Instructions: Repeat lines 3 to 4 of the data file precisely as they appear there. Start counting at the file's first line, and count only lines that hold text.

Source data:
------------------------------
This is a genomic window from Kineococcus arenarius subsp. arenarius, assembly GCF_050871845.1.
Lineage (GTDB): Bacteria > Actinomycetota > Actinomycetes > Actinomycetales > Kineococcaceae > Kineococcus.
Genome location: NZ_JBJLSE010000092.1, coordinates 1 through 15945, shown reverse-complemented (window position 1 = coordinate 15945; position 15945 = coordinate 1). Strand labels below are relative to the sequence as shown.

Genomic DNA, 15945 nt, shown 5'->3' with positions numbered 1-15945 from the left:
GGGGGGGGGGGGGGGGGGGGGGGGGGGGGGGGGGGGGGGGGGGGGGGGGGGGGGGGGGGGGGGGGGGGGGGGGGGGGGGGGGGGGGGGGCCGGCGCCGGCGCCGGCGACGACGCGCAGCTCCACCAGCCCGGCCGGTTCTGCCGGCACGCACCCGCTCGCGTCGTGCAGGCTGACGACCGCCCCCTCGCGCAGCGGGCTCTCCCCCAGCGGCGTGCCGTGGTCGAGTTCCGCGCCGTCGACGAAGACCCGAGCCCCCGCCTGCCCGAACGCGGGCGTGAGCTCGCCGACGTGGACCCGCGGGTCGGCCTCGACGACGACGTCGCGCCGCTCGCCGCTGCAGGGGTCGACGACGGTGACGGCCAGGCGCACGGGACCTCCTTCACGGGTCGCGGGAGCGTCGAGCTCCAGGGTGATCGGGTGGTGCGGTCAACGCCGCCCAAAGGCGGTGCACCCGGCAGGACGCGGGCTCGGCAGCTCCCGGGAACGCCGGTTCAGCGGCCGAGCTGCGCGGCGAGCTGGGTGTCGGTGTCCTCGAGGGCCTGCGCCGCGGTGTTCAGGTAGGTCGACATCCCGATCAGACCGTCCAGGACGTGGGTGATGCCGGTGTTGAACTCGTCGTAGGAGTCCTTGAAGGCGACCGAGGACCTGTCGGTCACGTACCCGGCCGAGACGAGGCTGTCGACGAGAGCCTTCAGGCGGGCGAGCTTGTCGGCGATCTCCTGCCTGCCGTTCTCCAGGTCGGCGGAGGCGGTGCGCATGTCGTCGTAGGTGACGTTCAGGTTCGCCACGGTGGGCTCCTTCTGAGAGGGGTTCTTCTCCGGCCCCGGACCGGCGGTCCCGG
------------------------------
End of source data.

Genome location: NZ_JBJLSE010000092.1, coordinates 1 through 15945, shown reverse-complemented (window position 1 = coordinate 15945; position 15945 = coordinate 1). Strand labels below are relative to the sequence as shown.

Genomic DNA, 15945 nt, shown 5'->3' with positions numbered 1-15945 from the left: